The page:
By Jennifer W. Paquette, DMin, BCC
It was the season of Advent and several hundred people packed into the Chapel of Providence Mount St. Vincent to hear the choristers from St. James Cathedral in Seattle. The choir began with a familiar Christmas hymn, and I watched as a woman in the audience joined in for all five verses, her voice melodious and pleasing. Her arms glided through the air, a breath in advance of every change in tempo, as though she were the conductor. I was stunned. I was new to “the Mount” yet knew this woman to be far along in her journey with dementia. She rarely spoke more than a monosyllable, and I experienced her as lethargic and flat in our encounters. On this afternoon, she sat on the end of the pew two rows opposite me and was transformed before my eyes. Through the music, she became engaged, alive, energetic, and fully in sync with the melody. There was a sweetness, a lightness, an enchantment about her that I had never experienced. She sang without a sheet of music to inform her, yet the music evoked a memory where remembrance otherwise evaded her. I did not understand the impact of music in dementia, but I knew I was witnessing something extraordinary. Clearly, music reached deep into the spirit. I vowed that day to understand this phenomenon and to invite a variety of musical talents to teach me how we could use music to touch the spirit, enabling joy and life for the residents.
I soon discovered Oliver Sacks, the physician well known for studying neurological disorders and the impact of music on the mind. His book Musicophilia: Tales of Music and the Brain was the subject of the 2009 PBS special titled “Musical Minds.” What his work taught me is that music has the capacity to engage the emotions, the imagination, even the creativity of the demented mind, whether watching or participating in the musical event. Indeed, the identity of the person is restored, even if only for a few moments, a vital and loving gift to an individual aware of the mind slipping away. This impact may be more profoundly evident where music has been an integral part of the pre-dementia experience, and so it was for this resident who had sung in a choir and was its sometimes director at an earlier time.
The French theologian Louis-Marie Chauvet once wrote, “We situate ourselves in the world in a way to find an identity that makes sense.” For the person with dementia, the evolving identity has no congruency with the past when the mind is increasingly unable to remember. In the context of a musical past, the only past that can be recalled, identity is restored along with hope. When the past is present the future is possible. For those moments, life is joyous.
A powerful affirmation of this concept took place in a YouTube video from two years ago.1 An elderly man with significant dementia had slipped into inertia. The staff desired to enliven his days through the use of an iPod and music he might enjoy. After listening to the music, the man was asked, “What does the music do to you?” He responded, “It gives me the feeling of love!” Then later, he added, “The Lord came to me and made me holy.” After all, it is our identity that we take before God. Everything else is inconsequential.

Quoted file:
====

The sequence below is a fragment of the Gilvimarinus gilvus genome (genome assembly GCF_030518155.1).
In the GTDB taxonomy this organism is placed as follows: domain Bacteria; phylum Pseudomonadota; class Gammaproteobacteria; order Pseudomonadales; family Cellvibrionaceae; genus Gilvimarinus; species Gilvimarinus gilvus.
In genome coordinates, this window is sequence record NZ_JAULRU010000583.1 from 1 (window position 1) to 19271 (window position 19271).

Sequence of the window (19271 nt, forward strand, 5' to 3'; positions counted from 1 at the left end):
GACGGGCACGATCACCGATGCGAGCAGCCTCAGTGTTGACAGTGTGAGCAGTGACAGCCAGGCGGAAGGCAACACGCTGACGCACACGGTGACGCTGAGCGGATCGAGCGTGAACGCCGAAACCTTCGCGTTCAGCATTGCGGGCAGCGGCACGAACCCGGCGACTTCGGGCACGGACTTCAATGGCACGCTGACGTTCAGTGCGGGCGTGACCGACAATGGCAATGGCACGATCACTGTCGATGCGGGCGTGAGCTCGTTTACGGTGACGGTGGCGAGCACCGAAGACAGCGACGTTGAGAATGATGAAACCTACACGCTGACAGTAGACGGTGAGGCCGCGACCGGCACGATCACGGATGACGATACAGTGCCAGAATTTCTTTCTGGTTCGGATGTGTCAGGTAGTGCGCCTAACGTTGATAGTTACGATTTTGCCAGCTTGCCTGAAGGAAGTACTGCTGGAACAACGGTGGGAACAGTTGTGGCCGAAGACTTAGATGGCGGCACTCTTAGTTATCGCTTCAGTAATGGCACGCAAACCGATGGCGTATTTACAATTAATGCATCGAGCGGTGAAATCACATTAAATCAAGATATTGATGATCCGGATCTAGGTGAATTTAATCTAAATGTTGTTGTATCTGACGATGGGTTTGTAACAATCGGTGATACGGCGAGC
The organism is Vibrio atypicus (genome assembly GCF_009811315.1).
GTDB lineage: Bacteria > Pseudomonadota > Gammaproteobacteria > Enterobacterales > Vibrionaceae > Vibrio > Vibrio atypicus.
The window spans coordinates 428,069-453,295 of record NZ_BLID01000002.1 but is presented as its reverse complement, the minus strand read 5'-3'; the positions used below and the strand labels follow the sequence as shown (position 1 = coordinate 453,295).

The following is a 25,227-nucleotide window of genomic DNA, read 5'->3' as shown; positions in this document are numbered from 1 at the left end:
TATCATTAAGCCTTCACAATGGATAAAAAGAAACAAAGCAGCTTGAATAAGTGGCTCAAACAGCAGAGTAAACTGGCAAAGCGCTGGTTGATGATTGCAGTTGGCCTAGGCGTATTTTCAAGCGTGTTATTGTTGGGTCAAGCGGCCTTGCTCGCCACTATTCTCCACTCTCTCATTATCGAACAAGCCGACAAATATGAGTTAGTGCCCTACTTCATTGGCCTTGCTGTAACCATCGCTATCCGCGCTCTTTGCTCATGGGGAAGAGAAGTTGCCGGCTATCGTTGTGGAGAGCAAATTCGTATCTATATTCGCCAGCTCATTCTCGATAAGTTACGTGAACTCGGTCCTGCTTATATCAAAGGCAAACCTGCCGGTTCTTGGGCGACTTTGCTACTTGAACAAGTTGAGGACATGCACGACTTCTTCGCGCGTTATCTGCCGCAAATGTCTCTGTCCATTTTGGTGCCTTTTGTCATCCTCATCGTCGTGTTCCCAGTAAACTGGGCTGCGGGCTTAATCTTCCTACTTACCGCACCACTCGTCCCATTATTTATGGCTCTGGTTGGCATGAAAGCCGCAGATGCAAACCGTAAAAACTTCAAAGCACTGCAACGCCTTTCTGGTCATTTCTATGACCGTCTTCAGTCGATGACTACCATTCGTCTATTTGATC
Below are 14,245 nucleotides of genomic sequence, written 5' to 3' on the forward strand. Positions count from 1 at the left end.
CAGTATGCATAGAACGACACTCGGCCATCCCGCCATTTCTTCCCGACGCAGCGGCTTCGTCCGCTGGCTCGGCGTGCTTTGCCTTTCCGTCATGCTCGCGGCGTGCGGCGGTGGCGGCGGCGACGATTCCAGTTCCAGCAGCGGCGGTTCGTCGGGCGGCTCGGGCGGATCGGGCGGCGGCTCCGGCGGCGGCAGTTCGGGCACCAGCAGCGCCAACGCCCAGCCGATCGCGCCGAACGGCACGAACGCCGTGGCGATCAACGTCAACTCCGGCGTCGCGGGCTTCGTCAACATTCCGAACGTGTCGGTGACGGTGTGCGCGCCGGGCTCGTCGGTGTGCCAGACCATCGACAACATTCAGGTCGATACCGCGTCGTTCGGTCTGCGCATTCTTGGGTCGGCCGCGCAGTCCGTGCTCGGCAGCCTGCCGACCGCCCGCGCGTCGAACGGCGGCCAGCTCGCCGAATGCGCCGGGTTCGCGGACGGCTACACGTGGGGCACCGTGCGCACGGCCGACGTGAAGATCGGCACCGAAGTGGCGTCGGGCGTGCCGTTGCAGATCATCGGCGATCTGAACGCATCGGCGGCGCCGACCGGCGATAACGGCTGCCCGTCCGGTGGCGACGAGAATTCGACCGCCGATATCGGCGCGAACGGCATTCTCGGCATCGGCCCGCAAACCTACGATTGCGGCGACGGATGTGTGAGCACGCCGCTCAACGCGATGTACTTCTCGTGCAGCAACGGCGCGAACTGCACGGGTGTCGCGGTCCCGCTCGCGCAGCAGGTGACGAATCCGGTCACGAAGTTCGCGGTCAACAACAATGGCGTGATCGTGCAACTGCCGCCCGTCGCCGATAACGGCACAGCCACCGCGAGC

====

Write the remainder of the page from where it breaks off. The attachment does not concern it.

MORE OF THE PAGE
To be clear, music has been an integral component of the Mount experience for many years. Yet, its introduction as a conduit into the spirituality of the individual is quite new. We continually rethink our approach to its application. Our chapel is large, a size typical of an older Seattle church. We continue to invite high quality musical talent to perform in the chapel. Yet, we look for more intimate and interactive ways for music to lead us into the individual’s spirituality. We’ve taken the radical step of moving some of our Masses and other worship services, along with the music, out of the chapel and into the more intimate settings of the communal areas. The residents can see, hear, and touch one another, and engage in new ways through the music. One Mount community of residents has a weekly “Play and Praise,” where music and their collective voices, otherwise more often mute, share in thanksgiving for God’s goodness.
The art teacher at the Mount opened my eyes to added possibilities to bring the spirit alive. Several times each week she teaches classes to Mount residents who have dementia, never thinking specifically about how the spirit could be engaged, yet aware that it was happening. She showed me a “pepper” created by a resident. Surely it was a “pepper” to the artist, though it didn’t look like one to me. Nonetheless, the quality of the artwork, the refinement, and the delicacy of the colors were compelling coming from an individual who exhibited low cognitive ability. It was a portrait of reality for her. It had flowed from a place within of delicate beauty and grace.
Together the art teacher and I explored ways that we might tap into this inner depth of emotion and identity. She helped me to understand that asking the individual to paint a specific religious image, such as an angel or a cross, would likely be frustrating as we hold those images from our life experiences, often now closed to the mind with dementia. But what we could do is lead a discussion of religious concepts, have the “artists” evoke the meaning, and then ask each to draw his or her vision of the concept. For example, what does “hope” look like? Or “holiness?” This work is in its infancy, but we are hopeful that we can touch a deep, perhaps unexplored, center of the individual spirit. As the old man from the YouTube video said of that center, “The Lord came to me and made me holy.” We expect to find holiness.
Jennifer W. Paquette is director of spiritual care at Providence Mount St. Vincent in Seattle, WA.